After The Vegetarian, I was very excited about Human Acts, which is about the Gwangju Massacre in 1980 South Korea. Along with the subject matter, I thought that it was interesting that the book was a singular story, yet the chapters were set up as a short story collection.

I love how Kang can get under my skin, and I thought she did a great job showing the lasting effects that this uprising had on the individuals involved.

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9 Things We Lost in the Fire – Mariana Enriquez

I’ve read some dark books in my time, but this short story collection from Enriquez is probably one of most disturbing books I’ve ever read. I felt like I looked into the deep, dark conflicted soul of Argentina.

Things We Lost in the Fire is part of a new wave of Gothic tales that I hope takes off. Classic creepy ghost stories to disturbing body horror. Every major trigger warning you can think of is in this book.

The shock of it isn’t what makes this a top book of the year for me, it’s that  through each story I could see the theme that Enriquez was trying to get across. A few decades prior, tens of thousands of people ‘disappeared’ (by the hand of the government), and that massacre has crept into the cracks of the culture.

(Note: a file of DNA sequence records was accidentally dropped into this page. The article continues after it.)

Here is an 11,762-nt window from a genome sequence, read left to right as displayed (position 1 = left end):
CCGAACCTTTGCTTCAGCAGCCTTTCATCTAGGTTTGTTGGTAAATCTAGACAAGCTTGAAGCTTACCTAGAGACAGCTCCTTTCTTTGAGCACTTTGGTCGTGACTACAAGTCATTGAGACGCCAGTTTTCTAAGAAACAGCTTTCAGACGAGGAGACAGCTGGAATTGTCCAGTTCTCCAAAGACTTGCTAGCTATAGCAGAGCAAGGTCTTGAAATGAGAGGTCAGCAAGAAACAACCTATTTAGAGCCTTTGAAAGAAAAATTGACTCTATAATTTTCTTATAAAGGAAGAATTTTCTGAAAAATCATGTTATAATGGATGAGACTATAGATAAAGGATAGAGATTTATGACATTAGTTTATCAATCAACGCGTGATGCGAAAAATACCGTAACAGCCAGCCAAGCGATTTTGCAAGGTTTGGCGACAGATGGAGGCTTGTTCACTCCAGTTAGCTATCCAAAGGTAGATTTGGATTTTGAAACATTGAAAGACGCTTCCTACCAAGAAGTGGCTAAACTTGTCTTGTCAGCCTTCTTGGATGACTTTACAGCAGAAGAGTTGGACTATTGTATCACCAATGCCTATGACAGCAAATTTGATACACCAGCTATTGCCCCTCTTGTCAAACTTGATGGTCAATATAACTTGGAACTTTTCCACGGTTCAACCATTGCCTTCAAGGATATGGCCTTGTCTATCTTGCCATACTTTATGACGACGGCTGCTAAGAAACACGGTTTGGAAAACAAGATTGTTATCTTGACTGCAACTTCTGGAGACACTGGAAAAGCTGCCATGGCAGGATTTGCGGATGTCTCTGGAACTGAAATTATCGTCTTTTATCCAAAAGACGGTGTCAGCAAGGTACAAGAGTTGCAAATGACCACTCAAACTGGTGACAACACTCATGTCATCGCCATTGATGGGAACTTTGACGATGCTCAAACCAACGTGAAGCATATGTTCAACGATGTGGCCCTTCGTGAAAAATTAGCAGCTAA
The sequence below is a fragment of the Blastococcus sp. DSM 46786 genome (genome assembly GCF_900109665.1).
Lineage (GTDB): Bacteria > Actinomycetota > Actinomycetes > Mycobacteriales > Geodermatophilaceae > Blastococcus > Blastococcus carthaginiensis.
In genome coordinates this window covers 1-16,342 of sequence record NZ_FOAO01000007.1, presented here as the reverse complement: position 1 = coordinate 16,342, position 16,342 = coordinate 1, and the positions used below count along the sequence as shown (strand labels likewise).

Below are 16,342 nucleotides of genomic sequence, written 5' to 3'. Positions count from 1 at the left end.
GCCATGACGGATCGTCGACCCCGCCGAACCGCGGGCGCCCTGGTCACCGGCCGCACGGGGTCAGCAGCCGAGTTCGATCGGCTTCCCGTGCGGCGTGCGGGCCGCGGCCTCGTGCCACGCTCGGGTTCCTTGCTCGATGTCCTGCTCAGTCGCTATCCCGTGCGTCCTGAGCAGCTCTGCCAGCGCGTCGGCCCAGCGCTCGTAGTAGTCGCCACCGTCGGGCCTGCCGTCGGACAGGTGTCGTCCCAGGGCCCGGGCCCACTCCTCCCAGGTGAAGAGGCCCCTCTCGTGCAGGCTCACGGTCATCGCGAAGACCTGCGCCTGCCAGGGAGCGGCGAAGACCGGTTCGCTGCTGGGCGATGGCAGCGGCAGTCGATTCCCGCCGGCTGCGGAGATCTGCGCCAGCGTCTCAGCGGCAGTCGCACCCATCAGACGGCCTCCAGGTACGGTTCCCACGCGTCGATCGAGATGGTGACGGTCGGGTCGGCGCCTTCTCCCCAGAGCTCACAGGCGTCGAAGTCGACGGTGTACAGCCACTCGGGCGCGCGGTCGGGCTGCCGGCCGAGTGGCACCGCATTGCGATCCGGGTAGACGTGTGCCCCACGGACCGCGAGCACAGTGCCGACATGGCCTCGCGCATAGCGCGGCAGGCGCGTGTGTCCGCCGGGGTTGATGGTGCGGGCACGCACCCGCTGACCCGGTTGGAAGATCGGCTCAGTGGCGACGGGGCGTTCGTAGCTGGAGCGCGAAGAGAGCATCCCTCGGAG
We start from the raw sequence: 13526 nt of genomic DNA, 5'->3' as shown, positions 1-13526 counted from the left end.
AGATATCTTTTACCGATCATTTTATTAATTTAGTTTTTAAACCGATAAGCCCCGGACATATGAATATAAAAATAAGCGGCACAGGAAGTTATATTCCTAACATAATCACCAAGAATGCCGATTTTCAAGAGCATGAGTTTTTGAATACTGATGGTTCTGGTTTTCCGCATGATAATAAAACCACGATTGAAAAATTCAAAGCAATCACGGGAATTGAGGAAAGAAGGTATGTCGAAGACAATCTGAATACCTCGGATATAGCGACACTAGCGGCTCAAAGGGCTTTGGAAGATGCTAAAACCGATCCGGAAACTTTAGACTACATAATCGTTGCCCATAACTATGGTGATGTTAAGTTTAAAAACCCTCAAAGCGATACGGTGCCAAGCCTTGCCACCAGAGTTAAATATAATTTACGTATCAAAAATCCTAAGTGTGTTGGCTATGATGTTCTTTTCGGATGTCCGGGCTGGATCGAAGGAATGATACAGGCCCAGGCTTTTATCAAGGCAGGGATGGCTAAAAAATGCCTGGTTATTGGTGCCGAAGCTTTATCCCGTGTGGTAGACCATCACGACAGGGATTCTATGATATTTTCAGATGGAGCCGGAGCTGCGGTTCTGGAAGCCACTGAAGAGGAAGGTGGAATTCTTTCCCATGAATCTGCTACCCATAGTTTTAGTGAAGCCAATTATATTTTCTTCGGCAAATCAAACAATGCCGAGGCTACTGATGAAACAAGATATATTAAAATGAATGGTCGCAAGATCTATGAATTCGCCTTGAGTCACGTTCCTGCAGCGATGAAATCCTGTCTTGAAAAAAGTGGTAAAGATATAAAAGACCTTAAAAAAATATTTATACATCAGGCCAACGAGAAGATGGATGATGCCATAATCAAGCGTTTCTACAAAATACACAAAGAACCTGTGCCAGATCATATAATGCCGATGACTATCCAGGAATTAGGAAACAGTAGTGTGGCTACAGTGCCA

10 We Are Okay – Nina LaCour

I was genuinely surprised by We Are Okay, a soulful quiet story. A type of book that you just let wash over you, and this cold heart cried multiple times.

For some, this book is going to be too slow, but I thought the pace was perfect and that everything came forth at the right time.  I really want to buy this book and reread in the near future.


Most disappointing reads so far….

A Separation – Katie Kitamura

Lincoln in the Bardo – George Saunders

Into the Water – Paula Hawkins


***If I reviewed the book over the past few months, then I linked up the title.


25 thoughts on “TTT: Best Books I’ve Read in 2017 So Far…

  1. Oh! I’ve never heard of The Best We Could Do, but as an English and history teacher, it has my gears turning with the possibilities of teaching it in either subject. I’ll be checking that one out. I’ve been planning on starting Born a Crime on audiobook forever, but haven’t gotten around to it; I will have to make it a priority now. The Hate U Give made my list too. I was glad it lived up to the hype, and I’m hoping to see more YA books with political and social awareness themes! Great List!
    Mallory @ The Local Muse

    Liked by 1 person

  2. I love your eclectic mix of favourite books. Exit West was pretty amazing wasn’t it?

    I’ve been wondering about Homegoing and Kang for future reads…you made them sound very tempting.

    Liked by 1 person

    1. I would highly recommend both, but I would try Homegoing first. I think the book’s style is more accessible where everybody isn’t going to like Kang’s writing style.
      Hahaha, and yes, I do have eclectic taste. ❤


  3. If you enjoy dark Gothic tales, you might Things To Do When You’re Goth In The Country. I will be reviewing it next week, and although it’s maybe not steeped in horror (like Things We Lost In The Fire seems to be), but it portrays the darkness or rural America, with magical realism and dark weirdness interspersed throughout. It was definitely an enjoyable read.

    Liked by 1 person